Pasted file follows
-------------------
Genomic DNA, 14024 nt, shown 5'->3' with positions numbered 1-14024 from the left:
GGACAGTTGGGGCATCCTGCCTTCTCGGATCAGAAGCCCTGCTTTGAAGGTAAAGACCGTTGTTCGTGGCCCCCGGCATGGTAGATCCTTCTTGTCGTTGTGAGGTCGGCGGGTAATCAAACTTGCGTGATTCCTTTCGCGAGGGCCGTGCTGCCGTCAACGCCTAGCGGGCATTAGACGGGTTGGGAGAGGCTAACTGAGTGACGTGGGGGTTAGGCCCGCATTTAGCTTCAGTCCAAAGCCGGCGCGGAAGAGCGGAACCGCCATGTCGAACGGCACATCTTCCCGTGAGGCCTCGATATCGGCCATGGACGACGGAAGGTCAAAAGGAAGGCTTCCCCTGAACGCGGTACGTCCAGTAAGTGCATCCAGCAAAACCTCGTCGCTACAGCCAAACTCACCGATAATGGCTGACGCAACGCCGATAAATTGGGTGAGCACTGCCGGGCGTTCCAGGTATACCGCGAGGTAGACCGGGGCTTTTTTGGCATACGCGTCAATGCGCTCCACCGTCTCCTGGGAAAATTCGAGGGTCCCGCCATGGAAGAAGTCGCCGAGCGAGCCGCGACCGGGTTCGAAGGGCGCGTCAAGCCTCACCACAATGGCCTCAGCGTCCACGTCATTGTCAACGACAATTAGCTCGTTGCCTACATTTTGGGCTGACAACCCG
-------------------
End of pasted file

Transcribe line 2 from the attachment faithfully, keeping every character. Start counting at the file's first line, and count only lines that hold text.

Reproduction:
GGACAGTTGGGGCATCCTGCCTTCTCGGATCAGAAGCCCTGCTTTGAAGGTAAAGACCGTTGTTCGTGGCCCCCGGCATGGTAGATCCTTCTTGTCGTTGTGAGGTCGGCGGGTAATCAAACTTGCGTGATTCCTTTCGCGAGGGCCGTGCTGCCGTCAACGCCTAGCGGGCATTAGACGGGTTGGGAGAGGCTAACTGAGTGACGTGGGGGTTAGGCCCGCATTTAGCTTCAGTCCAAAGCCGGCGCGGAAGAGCGGAACCGCCATGTCGAACGGCACATCTTCCCGTGAGGCCTCGATATCGGCCATGGACGACGGAAGGTCAAAAGGAAGGCTTCCCCTGAACGCGGTACGTCCAGTAAGTGCATCCAGCAAAACCTCGTCGCTACAGCCAAACTCACCGATAATGGCTGACGCAACGCCGATAAATTGGGTGAGCACTGCCGGGCGTTCCAGGTATACCGCGAGGTAGACCGGGGCTTTTTTGGCATACGCGTCAATGCGCTCCACCGTCTCCTGGGAAAATTCGAGGGTCCCGCCATGGAAGAAGTCGCCGAGCGAGCCGCGACCGGGTTCGAAGGGCGCGTCAAGCCTCACCACAATGGCCTCAGCGTCCACGTCATTGTCAACGACAATTAGCTCGTTGCCTACATTTTGGGCTGACAACCCG